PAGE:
VMware and Amazon Web Services on Wednesday announced a series of updates to VMware Cloud on AWS designed to make the jointly-engineered cloud offering more accessible to a broader range of customers and use cases. The announcements include a new Amazon EC2 instance that offers lower costs, a new cluster configuration that should lower the entry price for production environments, and a new multi-tenant cloud management service that should make the service more accessible to partners and smaller organizations.
"The theme is how do we broaden the range of customers and the range of environments we can support with VMC on AWS so every customer today that might be using vSphere in an on-prem environment can take advantage of VMware Cloud on AWS and in conjunction with that also take advantage of all the great AWS services available in this environment," Mark Lohmeyer, SVP and GM of VMware's cloud services business unit, said to reporters.
About four-years after the launch of the jointly-engineered cloud service, VMware Cloud on AWS continues to grow, Lohmeyer noted. It's now available on 17 of AWS's 24 regions. As of June 2020, total VMs are up 3.5x year-over-year, while the total number of hosts is up 2.5x. More than 500 channel partners have achieved a VMware Cloud on AWS service competency, and there are more than 300 certified or validated technology solutions available to
VMware Cloud on AWS customers.
A survey last year showed what challenges customers faced using the services, zeroing in on cost management and network complexity issues, among other things. Nearly half of respondents surveyed said they weren't adopting VMware Cloud on AWS due to costs.
The new offerings could alleviate that problem: Compared to previously-existing offerings, the new i3en.metal instance delivers 4x the raw storage capacity at roughly half the cost per GB of storage per host.
Based on 2nd Gen Intel Xeon Scalable Processors, they're designed for storage-dense workloads with high-performance requirements. The cost efficiency makes the new instances well-suited for data center migration and disaster recovery projects.
Breaking down the mix of use cases for VMware Cloud on AWS, data center-wide migration accounts for 29 percent, while disaster recovery accounts for 21 percent -- making these the most popular use cases.
The new instance comes with low latency NVMe SSD capacity for applications such as relational databases.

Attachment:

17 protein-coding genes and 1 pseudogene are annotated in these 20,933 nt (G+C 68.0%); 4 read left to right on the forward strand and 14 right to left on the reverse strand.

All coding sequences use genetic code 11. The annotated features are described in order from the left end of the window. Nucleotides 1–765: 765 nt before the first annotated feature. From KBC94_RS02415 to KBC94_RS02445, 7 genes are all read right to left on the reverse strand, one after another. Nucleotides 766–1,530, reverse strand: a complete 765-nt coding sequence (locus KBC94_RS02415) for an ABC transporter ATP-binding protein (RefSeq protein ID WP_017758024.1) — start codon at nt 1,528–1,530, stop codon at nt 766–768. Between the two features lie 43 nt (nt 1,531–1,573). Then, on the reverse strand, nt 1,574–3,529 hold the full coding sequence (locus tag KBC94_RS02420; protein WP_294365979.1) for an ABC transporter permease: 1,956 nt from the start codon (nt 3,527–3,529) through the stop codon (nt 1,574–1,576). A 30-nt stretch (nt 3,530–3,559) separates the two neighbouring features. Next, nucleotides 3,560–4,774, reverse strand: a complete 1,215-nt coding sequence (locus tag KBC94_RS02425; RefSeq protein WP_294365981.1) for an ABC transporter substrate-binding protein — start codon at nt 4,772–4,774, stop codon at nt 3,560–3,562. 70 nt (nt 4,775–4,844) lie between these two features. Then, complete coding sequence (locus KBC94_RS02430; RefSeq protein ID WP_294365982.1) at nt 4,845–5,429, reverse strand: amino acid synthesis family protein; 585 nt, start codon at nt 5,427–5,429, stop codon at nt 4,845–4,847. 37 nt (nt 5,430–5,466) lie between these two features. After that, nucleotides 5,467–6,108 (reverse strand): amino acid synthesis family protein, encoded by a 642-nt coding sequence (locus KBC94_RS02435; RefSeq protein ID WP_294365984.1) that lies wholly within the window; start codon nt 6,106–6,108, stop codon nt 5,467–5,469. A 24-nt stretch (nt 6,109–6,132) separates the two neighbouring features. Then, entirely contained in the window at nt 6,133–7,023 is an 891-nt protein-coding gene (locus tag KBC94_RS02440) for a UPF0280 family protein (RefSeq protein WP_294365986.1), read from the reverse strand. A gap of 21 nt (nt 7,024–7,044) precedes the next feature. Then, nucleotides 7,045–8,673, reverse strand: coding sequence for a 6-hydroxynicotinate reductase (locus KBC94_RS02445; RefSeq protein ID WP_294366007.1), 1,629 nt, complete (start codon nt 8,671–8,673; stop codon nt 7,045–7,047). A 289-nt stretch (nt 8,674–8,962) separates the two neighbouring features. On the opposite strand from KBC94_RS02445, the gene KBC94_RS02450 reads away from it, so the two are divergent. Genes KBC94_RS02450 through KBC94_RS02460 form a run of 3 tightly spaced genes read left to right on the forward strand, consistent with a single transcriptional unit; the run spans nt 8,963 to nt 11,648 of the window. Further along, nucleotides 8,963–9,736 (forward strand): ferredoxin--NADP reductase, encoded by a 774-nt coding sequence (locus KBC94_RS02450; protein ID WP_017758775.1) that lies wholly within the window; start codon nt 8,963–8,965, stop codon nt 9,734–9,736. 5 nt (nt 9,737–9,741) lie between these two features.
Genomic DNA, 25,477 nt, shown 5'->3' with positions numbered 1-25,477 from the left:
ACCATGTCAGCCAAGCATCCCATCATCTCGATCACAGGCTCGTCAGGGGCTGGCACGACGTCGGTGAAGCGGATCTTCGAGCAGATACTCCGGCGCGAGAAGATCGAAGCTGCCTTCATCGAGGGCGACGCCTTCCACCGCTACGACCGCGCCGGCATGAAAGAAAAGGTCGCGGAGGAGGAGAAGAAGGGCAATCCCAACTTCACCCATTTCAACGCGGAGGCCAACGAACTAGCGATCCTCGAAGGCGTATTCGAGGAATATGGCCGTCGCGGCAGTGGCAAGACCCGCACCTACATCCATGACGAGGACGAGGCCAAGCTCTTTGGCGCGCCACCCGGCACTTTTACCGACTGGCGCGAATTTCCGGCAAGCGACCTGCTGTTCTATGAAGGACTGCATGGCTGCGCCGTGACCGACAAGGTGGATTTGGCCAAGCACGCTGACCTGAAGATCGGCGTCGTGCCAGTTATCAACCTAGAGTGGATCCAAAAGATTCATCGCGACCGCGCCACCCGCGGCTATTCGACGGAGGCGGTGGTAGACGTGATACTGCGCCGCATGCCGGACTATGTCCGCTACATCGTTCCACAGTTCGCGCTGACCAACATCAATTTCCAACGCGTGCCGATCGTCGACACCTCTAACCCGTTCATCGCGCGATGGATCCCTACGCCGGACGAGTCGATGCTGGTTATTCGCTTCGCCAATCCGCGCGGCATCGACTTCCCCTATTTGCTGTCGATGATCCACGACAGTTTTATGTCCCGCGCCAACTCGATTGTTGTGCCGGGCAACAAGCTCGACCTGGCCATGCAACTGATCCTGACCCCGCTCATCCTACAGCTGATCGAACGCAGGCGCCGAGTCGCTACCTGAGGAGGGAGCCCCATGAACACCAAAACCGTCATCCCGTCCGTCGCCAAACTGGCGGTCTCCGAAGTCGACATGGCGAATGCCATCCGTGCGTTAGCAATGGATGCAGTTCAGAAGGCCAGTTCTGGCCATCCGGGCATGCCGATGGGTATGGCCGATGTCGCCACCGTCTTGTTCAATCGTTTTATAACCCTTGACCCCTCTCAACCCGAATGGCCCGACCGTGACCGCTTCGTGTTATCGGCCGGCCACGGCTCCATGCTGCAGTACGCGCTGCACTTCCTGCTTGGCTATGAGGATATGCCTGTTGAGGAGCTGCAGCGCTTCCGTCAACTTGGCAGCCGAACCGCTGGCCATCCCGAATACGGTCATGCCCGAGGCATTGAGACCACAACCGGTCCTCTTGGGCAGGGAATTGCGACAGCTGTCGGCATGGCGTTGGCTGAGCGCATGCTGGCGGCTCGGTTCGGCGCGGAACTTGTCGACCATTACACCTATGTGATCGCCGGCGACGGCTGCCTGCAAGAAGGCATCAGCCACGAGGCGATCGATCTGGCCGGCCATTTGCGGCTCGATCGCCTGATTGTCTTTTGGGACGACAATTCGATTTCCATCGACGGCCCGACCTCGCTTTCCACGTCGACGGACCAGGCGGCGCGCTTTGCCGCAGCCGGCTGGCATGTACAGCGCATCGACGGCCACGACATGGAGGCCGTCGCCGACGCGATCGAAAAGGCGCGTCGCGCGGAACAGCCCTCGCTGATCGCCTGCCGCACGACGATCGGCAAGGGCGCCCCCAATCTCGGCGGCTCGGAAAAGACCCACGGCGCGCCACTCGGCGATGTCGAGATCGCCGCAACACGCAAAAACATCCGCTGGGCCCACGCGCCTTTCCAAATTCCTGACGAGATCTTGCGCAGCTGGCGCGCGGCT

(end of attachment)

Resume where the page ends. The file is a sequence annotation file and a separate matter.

Next, VMware and AWS are introducing a two-host production cluster configuration that lowers starting costs by 33 percent when compared to a 3-host cluster.
"This configuration, we think, is particularly attractive for smaller, mid-market commercial customers, as well as our broader partner community -- our solution providers and [managed service providers] -- that often serve this customer base," Lohmeyer said. "It really makes it a much more attractive service for them to get started with in smaller environments."
Customers can easily expand and grow from the two-host cluster starting point with the automated service, he said.
Meanwhile, VMware is bringing its Cloud Director Service to VMware Cloud on AWS. Cloud Director Service is a capability that many of VMware's managed service providers and cloud provider partners already take advantage of on top of their own VMware-based data centers, to provide multi-tenant services to their end customers.
"The real value here is that it enables our MSP and cloud provider partners to provide service to their customers in a multi-tenanted way that allows them to serve many more customers at a lower cost," Lohmeyer said. "This allows them to service more mid-market customers, more commercial customers. It also allows them to offer their own customized experience with their own branding... And accelerates time to market for our partners."
VMware and AWS also announced VMware Transit Connect, available in preview -- an expanded networking option that allows customers to establish a connectivity fabric across VMware Cloud on AWS SDDCs, Amazon Virtual Private Clouds (Amazon VPCs), and on-premise environments. Based on the AWS Transit Gateway service, it's a high-bandwidth, low-latency service designed for simplicity with automated provisioning and controls.